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Wireless Protocols Suitable for a Smart Home

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Smart Homes are on their way to becoming the new normal across the globe. From their various advantages like remote control, automation, energy-efficiency as well as security, we can understand why more and more homeowners choose to switch to smart home living. Call it the new age.

For homeowners,it is obviously an exciting feat to be buying smart devices and setting up your smart home. Devices like smart thermostats, smart lights, door locks, sprinkler controllers and so many more are the go-to devices, and obviously, there are many more within the Smart Home catalog. But in order to run your smart home smoothly, there must be wireless protocols in place otherwise it doesn’t work that way.

Is there one protocol or are there more options for homeowners to choose from? Here’s a breakdown of 3 of the most commonly used and the top protocols that would be ideal for smart homeowners.

1. Wi-Fi

What is Wi-Fi protocol? We all are very well aware of Wi-Fi because who doesn’t know or have one network in their home? Wi-Fi is probably the basis of what runs our entire day. Sending messages, video calling friends across the globe, uploading assignments, playing online gaming, or even streaming movies online – all require Wi-Fi connectivity. But what it can also do is connect to smart devices around your home, which allows you to access your devices from their mobile applications or a web browser.

So here’s the great part about Wi-Fi protocol. It is super easy to set up since it uses the existing internet connection to spread Wi-Fi signals around and does not require any additional hub. To extend signals, homeowners can add more routers.

There is one thing though, the more devices that are connected to the Wi-Fi the more traffic it can cause on the network bandwidth, so really not all devices connected to the Wi-Fi network would work seamlessly.

2. Z-Wave

How the Z-Wave protocol works is that it uses a mesh network that turns individual smart and internet devices into nodes. That means regardless of whichever brand the device belongs to or software a particular device uses, they all become standardized and follow one implementation method. It makes each node a transmitter for further extending signals. The Z-Wave does however require a central hub to serve as a source, and to which all devices would be connected.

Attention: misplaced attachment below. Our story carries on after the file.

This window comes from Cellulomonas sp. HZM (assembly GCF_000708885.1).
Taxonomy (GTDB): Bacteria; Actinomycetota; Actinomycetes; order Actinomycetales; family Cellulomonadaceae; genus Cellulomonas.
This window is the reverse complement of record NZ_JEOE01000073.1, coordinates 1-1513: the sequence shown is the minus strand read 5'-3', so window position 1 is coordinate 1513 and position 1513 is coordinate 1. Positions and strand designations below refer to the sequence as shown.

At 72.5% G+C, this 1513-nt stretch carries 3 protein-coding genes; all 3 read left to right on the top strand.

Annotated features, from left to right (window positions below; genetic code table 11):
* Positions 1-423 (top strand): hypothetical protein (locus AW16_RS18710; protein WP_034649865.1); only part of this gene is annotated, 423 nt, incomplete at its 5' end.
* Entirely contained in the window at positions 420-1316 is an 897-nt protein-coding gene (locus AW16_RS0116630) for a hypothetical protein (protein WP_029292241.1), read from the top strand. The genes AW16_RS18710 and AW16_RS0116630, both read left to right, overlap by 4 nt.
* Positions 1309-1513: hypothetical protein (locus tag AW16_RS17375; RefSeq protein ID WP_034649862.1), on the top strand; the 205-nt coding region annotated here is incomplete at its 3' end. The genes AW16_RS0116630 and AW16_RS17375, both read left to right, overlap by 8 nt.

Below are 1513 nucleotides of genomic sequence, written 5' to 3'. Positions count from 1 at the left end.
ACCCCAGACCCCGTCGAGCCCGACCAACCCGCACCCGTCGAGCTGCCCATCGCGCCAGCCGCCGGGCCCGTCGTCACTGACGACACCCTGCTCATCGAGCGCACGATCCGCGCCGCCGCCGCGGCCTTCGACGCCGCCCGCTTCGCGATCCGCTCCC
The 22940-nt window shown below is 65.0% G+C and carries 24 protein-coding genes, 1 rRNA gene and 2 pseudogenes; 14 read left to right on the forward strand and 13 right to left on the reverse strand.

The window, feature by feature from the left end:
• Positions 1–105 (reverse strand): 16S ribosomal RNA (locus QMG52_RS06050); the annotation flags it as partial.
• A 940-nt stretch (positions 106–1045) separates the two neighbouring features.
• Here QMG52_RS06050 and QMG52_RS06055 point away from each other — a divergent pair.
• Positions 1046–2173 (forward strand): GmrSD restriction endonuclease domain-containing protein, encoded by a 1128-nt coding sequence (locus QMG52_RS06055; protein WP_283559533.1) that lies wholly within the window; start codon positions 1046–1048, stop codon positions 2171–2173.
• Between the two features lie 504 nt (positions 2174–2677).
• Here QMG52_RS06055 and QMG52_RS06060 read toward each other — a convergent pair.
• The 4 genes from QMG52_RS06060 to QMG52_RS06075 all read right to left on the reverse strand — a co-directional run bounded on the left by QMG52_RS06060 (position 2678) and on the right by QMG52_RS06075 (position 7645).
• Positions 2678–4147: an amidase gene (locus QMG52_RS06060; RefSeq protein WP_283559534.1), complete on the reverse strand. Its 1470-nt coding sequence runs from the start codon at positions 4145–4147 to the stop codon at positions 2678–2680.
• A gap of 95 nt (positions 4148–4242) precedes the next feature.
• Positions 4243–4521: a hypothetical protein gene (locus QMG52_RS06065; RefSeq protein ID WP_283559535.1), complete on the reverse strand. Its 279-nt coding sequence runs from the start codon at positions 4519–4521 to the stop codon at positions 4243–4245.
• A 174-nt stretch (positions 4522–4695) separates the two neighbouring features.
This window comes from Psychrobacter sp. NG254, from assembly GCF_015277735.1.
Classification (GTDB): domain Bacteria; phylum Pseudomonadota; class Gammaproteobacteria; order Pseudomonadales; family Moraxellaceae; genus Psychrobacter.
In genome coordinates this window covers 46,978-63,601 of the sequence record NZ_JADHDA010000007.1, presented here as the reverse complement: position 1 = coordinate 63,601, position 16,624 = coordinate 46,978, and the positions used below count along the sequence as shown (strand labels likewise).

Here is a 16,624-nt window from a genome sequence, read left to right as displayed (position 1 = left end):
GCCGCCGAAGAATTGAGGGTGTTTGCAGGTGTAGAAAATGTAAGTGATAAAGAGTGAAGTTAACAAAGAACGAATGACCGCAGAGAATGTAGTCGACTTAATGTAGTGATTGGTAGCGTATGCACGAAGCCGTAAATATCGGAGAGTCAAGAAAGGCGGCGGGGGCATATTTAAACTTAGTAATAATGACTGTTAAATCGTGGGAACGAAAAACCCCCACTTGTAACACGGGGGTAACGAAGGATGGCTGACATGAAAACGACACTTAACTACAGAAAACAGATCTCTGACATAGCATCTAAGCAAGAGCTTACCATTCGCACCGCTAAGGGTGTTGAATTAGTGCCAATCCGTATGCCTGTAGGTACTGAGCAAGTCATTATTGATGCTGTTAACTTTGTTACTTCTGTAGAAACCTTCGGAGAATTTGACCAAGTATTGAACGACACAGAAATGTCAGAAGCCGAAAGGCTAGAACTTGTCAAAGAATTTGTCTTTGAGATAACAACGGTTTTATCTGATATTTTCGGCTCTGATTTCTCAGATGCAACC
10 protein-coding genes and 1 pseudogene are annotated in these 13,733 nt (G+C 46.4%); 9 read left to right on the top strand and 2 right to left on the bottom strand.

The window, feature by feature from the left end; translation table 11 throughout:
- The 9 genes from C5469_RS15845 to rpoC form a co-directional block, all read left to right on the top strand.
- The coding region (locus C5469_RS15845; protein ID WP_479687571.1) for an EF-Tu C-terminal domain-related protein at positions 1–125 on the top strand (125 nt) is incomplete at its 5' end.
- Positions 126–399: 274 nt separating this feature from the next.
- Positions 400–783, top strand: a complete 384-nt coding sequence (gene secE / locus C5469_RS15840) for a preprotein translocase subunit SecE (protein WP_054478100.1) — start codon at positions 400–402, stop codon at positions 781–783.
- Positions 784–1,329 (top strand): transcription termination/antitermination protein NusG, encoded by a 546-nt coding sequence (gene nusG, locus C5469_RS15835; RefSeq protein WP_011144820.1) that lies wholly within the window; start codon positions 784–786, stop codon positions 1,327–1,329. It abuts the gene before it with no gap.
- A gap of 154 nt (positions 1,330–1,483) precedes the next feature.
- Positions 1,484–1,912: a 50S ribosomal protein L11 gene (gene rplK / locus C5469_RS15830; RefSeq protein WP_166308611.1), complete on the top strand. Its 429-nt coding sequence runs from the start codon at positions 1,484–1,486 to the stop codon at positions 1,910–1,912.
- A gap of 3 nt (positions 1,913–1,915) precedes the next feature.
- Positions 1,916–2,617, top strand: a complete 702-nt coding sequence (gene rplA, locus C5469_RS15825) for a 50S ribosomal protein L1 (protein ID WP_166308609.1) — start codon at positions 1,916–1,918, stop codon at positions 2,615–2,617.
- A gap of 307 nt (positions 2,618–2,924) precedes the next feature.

This protocol method provides coverage to a greater area but operates on 0.9GHz, making it the slowestamong the wireless protocols available. But the problem also lies in the fact that it costs a lot to set up a Z-Wave protocol. And the fact that each node acts as a transmitter, however, Z-Wave only allows a maximum of 4 ‘hops’ – by ‘hops’ we mean the signal can travel only through 4 devices to get to a particular device.

3. ZigBee

ZigBee just like Z-wave uses a mesh network, except its frequency is at 2.4GHz. But unlike the Z-Wave it is an open standard; by that, it means that the implementation to each individual device can be altered to your liking unlike how Z-Wave standardizes one implementation method over all devices. Although that is great in terms of each device maintaining its individual implementation, this also ends up in problems in compatibility. That means within the one network, separate mesh networks could be formed and can cause hindrance in the performance of each connected device.

Given that ZigBee is an open standard, there is no limit to the number of ‘hops’ within the network, and while that may sound amazing since it means the hub can support hundreds of devices, there are bound to be signal reading issues by the time it reaches a particular device.

Conclusion

So how do you pick the right protocol for your home? Each of the above 3has its pros and cons, and you would find that in smaller households, people resort to their simple Wi-Fi network to work in their Smart Home. Then again, like all protocols, even Wi-Fi has its limitations. That’s why you would find that in commercial or manufacturing spaces with hundreds and thousands of smart devices installed around the property, people prefer ZigBee protocols to handle the mass installations.

Therefore, before venturing into the Smart Home market, maybe take some time to list down what particular devices you would require for your space. Even if there arearound 15 or 20 devices, Wi-Fi would be good enough but does not guarantee seamless connectivity – that depends entirely on the router coverage and the bandwidth of the plan that you may have subscribed to. The next best option for a domestic level would be the Z-Wave protocol because regardless of the limitations it brings forth, it may providemore stable connectivity to your smart home.

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